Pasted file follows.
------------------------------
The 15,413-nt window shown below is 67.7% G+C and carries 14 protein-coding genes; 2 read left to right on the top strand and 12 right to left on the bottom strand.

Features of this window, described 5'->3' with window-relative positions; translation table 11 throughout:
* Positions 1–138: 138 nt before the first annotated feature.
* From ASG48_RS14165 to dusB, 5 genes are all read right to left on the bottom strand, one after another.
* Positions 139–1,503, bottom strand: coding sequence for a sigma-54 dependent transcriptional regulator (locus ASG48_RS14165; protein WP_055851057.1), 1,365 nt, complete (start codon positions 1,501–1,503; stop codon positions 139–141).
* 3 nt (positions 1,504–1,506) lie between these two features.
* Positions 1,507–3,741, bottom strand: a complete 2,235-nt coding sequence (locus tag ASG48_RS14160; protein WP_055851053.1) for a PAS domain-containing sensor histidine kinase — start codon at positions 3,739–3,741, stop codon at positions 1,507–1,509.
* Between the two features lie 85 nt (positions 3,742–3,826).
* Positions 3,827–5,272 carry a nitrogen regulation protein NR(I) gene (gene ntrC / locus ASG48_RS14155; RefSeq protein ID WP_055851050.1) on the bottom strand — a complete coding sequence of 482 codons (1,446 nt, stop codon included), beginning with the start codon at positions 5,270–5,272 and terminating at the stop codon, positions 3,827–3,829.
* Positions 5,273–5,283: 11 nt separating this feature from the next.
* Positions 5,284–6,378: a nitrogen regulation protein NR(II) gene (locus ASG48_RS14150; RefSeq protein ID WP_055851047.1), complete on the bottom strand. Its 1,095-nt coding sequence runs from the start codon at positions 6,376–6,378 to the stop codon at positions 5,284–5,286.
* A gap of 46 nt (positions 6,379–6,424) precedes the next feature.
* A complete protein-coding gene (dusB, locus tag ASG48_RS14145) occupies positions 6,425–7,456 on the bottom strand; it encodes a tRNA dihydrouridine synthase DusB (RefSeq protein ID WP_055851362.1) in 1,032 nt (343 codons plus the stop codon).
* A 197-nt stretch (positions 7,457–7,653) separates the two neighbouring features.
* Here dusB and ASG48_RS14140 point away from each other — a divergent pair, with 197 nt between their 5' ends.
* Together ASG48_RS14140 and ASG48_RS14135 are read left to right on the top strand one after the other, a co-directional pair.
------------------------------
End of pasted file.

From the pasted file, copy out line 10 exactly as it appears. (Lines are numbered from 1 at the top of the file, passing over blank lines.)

* Positions 5,273–5,283: 11 nt separating this feature from the next.